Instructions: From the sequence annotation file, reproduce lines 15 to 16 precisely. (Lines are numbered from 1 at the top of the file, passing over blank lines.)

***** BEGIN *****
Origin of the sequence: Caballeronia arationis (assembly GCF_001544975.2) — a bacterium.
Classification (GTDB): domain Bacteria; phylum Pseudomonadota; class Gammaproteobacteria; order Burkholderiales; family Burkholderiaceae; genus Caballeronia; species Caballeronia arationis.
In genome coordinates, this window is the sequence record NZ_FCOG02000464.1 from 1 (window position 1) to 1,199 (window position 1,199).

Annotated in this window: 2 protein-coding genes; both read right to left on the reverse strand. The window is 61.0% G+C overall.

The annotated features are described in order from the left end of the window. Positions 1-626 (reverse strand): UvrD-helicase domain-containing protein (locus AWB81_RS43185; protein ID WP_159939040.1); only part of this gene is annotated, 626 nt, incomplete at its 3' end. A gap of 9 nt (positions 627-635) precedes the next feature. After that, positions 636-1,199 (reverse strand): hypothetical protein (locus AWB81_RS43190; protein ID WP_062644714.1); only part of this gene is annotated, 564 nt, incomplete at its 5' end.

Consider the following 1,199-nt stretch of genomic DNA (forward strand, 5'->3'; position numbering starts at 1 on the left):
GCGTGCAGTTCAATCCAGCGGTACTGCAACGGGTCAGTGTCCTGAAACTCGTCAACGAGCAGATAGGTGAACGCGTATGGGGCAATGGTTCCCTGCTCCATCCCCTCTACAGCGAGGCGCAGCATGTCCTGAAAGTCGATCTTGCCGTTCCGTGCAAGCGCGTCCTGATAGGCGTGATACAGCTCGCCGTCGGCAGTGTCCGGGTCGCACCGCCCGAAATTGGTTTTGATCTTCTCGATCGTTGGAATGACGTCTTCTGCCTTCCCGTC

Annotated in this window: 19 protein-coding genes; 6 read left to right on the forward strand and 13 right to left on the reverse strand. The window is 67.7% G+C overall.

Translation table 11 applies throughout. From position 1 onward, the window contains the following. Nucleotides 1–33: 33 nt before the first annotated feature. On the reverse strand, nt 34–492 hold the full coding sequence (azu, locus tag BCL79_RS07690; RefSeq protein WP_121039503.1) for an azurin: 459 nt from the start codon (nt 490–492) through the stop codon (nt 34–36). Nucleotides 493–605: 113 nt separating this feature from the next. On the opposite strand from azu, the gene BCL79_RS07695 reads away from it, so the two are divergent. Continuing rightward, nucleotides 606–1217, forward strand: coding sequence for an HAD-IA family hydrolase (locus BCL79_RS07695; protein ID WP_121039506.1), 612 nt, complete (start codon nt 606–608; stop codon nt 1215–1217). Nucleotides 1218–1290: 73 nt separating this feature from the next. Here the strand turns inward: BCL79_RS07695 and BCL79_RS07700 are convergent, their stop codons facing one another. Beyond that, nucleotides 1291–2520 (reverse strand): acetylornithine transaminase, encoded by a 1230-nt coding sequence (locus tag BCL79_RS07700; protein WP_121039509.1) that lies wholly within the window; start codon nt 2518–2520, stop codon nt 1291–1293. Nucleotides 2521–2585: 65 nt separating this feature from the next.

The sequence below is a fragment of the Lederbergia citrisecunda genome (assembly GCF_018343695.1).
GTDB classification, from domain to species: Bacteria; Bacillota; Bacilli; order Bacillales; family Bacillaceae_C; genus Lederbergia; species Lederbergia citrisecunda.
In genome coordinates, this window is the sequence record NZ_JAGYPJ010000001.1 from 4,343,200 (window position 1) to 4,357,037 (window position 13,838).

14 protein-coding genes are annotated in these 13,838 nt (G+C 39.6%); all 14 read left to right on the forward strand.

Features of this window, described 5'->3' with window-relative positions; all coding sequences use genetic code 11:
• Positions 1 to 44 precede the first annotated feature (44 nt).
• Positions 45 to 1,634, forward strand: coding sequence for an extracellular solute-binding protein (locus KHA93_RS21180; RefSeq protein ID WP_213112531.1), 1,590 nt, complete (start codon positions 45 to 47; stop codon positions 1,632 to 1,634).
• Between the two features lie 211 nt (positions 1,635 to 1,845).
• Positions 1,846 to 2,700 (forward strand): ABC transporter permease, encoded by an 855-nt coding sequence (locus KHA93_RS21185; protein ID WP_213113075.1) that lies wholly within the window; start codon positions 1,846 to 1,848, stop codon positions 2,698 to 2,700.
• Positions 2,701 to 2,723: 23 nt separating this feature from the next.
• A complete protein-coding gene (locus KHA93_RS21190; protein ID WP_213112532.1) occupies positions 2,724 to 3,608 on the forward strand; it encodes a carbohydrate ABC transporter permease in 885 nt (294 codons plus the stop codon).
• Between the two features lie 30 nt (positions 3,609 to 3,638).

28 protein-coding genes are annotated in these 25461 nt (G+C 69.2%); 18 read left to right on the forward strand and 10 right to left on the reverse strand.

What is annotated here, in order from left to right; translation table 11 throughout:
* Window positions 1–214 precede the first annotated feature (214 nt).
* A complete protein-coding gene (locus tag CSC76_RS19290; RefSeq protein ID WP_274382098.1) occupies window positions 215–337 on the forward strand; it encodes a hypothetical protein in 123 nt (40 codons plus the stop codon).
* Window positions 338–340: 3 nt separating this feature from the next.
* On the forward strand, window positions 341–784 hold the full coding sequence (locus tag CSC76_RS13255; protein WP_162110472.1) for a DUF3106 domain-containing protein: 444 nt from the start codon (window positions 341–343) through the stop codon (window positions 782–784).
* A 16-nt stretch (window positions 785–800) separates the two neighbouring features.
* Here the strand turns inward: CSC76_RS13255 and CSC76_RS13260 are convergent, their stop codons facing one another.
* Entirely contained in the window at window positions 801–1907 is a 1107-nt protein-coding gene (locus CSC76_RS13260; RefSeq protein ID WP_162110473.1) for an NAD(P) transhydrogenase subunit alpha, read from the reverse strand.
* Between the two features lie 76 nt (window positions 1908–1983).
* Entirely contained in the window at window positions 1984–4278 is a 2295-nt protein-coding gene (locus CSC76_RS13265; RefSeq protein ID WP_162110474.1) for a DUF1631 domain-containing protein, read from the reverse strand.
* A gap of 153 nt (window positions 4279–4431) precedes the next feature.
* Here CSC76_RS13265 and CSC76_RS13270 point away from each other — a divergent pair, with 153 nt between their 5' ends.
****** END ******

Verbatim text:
• Positions 1 to 44 precede the first annotated feature (44 nt).
• Positions 45 to 1,634, forward strand: coding sequence for an extracellular solute-binding protein (locus KHA93_RS21180; RefSeq protein ID WP_213112531.1), 1,590 nt, complete (start codon positions 45 to 47; stop codon positions 1,632 to 1,634).